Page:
The city building / management genre has always held a special place in my heart since I played Sim City 2000 back on the Super NES back in the early 90s. After the Sim City disaster a few years ago the genre has certainly seen better days. Can Paradox Interactive revitalize this troubled genre with this latest release? If planning out residential zones, parks and city services sound entertaining to you make sure to keep reading.
First and foremost Cities: Skylines isn’t trying to reinvent or reimagine the core tenants of other city building games like Sim City. When building your city you’ll still begin by plopping down a power plant and zoning residential, industrial and commercial districts. In addition to the three types of zones there are special kinds of zones unique to Skylines including dense versions of the basic three where larger structures are constructed as well as zone reserved for high tech office towers. The transition from low density zones to high density zones makes the late stage gameplay more about controlling your cities’ density than completing pre-defined objectives.
Skylines’ road tools are absolutely fantastic and provide potential mayors with a number of different options when it comes to laying down pavement. You are not confined to placing straight roads or pre-defined boxes. A built-in angle system allows you to design twisting and turning roads to your hearts content and if that is not your thing there are a number of pre-built road structures that will give each of your neighborhoods a unique look. I had quite a bit of fun planning out the roads for my first city, however managing traffic flow can be frustrating especially when you have to bulldoze the local medical clinic to make room for a four lane highway to clear up congestion.
Placing zones and roads will only get you so far – you’ll need special buildings to set your city apart and thankfully Skylines delivers. There are literally dozens of special buildings from stadiums to large office towers to amusement parks available for successful mayors to build. In order to unlock these rewards you’ll need to meet certain population requirements and despite the aforementioned lack of single player objectives I found these reward buildings as the perfect carrot on a stick to keep me playing.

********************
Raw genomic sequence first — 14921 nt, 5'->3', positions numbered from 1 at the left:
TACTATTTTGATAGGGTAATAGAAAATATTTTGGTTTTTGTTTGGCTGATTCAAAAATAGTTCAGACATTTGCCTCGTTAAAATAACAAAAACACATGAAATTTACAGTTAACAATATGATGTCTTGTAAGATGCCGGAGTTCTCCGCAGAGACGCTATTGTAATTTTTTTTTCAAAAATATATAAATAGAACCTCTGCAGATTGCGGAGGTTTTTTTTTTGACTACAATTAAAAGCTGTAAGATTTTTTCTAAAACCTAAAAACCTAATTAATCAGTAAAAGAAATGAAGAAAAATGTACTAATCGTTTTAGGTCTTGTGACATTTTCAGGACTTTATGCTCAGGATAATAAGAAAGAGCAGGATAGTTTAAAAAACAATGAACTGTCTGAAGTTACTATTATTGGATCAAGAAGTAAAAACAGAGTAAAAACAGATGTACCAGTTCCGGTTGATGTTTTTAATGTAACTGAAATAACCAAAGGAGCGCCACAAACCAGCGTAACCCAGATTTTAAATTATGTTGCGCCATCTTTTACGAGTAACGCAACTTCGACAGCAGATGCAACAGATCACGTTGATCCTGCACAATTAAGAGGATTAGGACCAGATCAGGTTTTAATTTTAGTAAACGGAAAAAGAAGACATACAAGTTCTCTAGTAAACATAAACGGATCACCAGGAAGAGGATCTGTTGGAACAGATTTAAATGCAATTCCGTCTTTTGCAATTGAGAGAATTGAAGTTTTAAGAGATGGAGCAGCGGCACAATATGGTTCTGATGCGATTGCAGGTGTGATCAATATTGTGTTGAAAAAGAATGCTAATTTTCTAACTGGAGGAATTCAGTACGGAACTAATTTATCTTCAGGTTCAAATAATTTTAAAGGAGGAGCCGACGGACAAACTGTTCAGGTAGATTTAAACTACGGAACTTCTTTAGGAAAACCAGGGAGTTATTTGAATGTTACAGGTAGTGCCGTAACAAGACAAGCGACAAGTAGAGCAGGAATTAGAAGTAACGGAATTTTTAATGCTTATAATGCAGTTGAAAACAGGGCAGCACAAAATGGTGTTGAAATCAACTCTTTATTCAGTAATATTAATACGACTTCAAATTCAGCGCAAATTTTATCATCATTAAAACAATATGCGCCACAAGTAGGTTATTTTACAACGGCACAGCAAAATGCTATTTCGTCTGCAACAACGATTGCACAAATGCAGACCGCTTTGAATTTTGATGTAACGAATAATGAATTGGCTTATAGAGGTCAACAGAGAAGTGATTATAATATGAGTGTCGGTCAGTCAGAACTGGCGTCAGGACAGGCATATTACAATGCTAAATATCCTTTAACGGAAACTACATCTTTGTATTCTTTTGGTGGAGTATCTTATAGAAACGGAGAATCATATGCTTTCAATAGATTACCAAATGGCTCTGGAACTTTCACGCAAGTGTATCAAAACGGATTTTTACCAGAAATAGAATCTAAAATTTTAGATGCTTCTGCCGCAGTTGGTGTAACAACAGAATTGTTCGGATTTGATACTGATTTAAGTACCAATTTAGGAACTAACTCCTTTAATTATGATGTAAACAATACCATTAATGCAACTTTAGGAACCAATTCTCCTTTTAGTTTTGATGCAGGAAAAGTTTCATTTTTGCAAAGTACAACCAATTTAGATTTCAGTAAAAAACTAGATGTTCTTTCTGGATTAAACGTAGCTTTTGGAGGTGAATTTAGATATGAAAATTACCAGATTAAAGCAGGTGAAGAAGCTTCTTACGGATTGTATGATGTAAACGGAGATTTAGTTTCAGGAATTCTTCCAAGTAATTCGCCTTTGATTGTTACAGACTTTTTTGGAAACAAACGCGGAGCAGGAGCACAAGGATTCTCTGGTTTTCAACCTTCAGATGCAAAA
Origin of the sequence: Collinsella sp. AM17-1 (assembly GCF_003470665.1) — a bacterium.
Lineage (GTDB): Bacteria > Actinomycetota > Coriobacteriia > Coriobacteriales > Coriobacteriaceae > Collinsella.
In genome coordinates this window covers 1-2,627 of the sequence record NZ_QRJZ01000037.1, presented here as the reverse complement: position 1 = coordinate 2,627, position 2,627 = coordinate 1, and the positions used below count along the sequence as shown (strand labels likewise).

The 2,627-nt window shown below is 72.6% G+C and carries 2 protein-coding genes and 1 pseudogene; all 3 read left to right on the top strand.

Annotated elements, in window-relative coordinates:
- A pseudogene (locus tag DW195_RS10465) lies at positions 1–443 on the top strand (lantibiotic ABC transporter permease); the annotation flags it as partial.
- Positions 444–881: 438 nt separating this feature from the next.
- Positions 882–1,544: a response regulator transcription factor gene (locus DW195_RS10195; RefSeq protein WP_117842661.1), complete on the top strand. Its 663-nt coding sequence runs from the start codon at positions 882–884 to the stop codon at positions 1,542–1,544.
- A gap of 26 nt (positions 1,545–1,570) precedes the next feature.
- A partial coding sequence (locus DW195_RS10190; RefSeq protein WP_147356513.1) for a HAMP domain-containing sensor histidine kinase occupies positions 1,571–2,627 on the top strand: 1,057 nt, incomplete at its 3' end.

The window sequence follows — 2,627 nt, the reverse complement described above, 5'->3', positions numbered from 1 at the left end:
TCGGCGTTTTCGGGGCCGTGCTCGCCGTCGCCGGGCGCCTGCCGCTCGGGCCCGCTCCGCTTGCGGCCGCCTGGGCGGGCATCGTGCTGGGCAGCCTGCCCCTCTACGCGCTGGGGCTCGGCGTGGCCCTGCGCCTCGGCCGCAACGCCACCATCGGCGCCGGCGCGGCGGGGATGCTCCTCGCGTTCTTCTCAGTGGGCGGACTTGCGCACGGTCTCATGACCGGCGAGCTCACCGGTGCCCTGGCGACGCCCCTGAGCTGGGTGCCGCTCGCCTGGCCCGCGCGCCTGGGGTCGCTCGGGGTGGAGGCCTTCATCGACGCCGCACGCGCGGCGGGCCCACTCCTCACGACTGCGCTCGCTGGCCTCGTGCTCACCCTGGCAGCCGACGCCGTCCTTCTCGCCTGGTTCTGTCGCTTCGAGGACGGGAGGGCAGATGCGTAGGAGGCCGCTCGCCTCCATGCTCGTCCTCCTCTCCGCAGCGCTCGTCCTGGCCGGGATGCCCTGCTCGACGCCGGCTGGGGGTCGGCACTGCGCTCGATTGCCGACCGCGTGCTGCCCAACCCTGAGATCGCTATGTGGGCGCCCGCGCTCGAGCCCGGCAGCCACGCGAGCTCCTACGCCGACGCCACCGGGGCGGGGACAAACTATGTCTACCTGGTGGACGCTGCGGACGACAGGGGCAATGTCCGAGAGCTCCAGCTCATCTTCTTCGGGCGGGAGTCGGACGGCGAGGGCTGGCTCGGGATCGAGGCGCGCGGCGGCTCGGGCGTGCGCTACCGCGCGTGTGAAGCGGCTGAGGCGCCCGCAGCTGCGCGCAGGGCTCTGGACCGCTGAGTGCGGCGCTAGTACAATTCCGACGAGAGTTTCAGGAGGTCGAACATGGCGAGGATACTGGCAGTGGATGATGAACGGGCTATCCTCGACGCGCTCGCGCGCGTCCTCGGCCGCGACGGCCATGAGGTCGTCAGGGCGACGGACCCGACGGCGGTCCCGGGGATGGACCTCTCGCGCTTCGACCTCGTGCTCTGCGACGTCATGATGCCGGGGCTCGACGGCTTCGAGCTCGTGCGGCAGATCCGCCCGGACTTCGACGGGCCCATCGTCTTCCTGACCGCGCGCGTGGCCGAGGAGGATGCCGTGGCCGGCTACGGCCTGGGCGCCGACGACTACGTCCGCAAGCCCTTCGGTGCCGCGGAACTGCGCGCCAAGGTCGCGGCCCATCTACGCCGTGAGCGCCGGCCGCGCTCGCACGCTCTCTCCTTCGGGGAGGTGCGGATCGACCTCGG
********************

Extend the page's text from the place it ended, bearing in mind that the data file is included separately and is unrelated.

While planning my first city I hit a bit of a plateau in terms of population / cashflow ratio. The three colored bars that indicate the demand for residential / commercial and industrial bottomed out and no strategy that I could come up with would spur growth in my little burb. Skylines gives you a lot of different tools to play with including the ability to create different districts within your city with their own tax rates and policies. This allowed me to create a booming industrial zone to the western side of my city and a more highly taxed dense set of residential high rises in the core of my city. Large cities can quickly become a bit of a nightmare to manage when growth begins to tank and you have ten different districts with their own policies and needs.
Despite a few nitpicks here and there – including the lack of an ability to automatically bulldoze abandoned buildings and no pre-defined end game – Cities: Skylines is an absolutely fantastic city simulator. If you are looking for a city simulator with moderate system requirements, large maps and a lot of micromanagement including the ability to plan bus routes than Skylines is the game for you. It is easily to get lost for hours in the planning and perfection of your own metropolis.